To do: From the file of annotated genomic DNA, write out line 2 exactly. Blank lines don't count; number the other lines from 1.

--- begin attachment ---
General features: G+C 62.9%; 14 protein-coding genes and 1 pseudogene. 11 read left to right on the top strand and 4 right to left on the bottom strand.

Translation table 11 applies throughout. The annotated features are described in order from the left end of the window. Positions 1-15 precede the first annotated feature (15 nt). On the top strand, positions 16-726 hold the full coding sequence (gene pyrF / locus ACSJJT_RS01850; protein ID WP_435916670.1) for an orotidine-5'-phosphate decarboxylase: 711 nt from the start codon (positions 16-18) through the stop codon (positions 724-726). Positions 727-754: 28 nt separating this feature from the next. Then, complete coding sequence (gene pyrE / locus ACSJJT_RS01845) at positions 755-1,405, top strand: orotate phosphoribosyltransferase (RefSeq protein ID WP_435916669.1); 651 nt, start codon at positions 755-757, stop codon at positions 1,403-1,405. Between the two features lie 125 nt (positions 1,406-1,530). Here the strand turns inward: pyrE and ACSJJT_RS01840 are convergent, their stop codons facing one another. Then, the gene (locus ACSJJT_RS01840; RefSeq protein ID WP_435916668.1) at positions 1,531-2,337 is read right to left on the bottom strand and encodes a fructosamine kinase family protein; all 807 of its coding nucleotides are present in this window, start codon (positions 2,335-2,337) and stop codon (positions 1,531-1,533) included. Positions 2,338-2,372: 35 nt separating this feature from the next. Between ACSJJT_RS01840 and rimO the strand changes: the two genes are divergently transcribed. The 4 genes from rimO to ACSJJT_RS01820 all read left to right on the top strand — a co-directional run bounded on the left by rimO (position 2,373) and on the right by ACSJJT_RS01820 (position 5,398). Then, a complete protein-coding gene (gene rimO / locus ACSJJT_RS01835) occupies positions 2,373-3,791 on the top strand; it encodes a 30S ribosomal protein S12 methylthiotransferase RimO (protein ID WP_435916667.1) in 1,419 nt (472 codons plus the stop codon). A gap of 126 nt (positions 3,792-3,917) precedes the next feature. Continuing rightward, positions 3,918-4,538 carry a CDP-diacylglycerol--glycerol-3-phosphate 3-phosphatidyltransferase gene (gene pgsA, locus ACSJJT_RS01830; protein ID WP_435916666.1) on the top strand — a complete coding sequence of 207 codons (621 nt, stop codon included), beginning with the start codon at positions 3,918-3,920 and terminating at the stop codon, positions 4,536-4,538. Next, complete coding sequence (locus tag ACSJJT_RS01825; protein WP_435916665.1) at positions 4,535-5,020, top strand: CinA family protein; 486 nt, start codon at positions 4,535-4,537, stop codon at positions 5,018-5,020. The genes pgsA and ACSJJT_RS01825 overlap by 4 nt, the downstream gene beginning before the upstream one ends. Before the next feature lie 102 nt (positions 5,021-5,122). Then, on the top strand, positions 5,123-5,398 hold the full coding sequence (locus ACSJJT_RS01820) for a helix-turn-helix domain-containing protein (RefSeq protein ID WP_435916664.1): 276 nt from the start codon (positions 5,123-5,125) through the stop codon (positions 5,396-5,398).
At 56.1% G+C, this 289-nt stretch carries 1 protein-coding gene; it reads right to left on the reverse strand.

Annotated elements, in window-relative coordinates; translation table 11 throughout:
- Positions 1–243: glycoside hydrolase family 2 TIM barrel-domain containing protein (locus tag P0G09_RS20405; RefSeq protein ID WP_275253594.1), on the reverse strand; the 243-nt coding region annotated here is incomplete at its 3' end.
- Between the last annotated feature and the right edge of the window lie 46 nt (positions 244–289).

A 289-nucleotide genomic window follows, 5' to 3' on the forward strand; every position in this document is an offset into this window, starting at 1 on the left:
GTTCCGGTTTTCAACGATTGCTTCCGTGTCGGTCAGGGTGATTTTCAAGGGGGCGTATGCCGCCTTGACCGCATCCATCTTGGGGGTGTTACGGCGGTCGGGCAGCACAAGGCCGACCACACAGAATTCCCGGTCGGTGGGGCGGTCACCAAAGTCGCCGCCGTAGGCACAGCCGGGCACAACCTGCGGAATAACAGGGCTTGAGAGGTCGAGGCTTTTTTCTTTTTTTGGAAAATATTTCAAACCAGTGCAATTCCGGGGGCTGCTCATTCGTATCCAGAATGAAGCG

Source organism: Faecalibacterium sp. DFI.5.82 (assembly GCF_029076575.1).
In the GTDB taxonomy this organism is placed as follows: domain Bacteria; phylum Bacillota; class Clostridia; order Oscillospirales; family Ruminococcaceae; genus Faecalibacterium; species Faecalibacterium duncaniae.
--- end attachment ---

Translation table 11 applies throughout. The annotated features are described in order from the left end of the window. Positions 1-15 precede the first annotated feature (15 nt). On the top strand, positions 16-726 hold the full coding sequence (gene pyrF / locus ACSJJT_RS01850; protein ID WP_435916670.1) for an orotidine-5'-phosphate decarboxylase: 711 nt from the start codon (positions 16-18) through the stop codon (positions 724-726). Positions 727-754: 28 nt separating this feature from the next. Then, complete coding sequence (gene pyrE / locus ACSJJT_RS01845) at positions 755-1,405, top strand: orotate phosphoribosyltransferase (RefSeq protein ID WP_435916669.1); 651 nt, start codon at positions 755-757, stop codon at positions 1,403-1,405. Between the two features lie 125 nt (positions 1,406-1,530). Here the strand turns inward: pyrE and ACSJJT_RS01840 are convergent, their stop codons facing one another. Then, the gene (locus ACSJJT_RS01840; RefSeq protein ID WP_435916668.1) at positions 1,531-2,337 is read right to left on the bottom strand and encodes a fructosamine kinase family protein; all 807 of its coding nucleotides are present in this window, start codon (positions 2,335-2,337) and stop codon (positions 1,531-1,533) included. Positions 2,338-2,372: 35 nt separating this feature from the next. Between ACSJJT_RS01840 and rimO the strand changes: the two genes are divergently transcribed. The 4 genes from rimO to ACSJJT_RS01820 all read left to right on the top strand — a co-directional run bounded on the left by rimO (position 2,373) and on the right by ACSJJT_RS01820 (position 5,398). Then, a complete protein-coding gene (gene rimO / locus ACSJJT_RS01835) occupies positions 2,373-3,791 on the top strand; it encodes a 30S ribosomal protein S12 methylthiotransferase RimO (protein ID WP_435916667.1) in 1,419 nt (472 codons plus the stop codon). A gap of 126 nt (positions 3,792-3,917) precedes the next feature. Continuing rightward, positions 3,918-4,538 carry a CDP-diacylglycerol--glycerol-3-phosphate 3-phosphatidyltransferase gene (gene pgsA, locus ACSJJT_RS01830; protein ID WP_435916666.1) on the top strand — a complete coding sequence of 207 codons (621 nt, stop codon included), beginning with the start codon at positions 3,918-3,920 and terminating at the stop codon, positions 4,536-4,538. Next, complete coding sequence (locus tag ACSJJT_RS01825; protein WP_435916665.1) at positions 4,535-5,020, top strand: CinA family protein; 486 nt, start codon at positions 4,535-4,537, stop codon at positions 5,018-5,020. The genes pgsA and ACSJJT_RS01825 overlap by 4 nt, the downstream gene beginning before the upstream one ends. Before the next feature lie 102 nt (positions 5,021-5,122). Then, on the top strand, positions 5,123-5,398 hold the full coding sequence (locus ACSJJT_RS01820) for a helix-turn-helix domain-containing protein (RefSeq protein ID WP_435916664.1): 276 nt from the start codon (positions 5,123-5,125) through the stop codon (positions 5,396-5,398).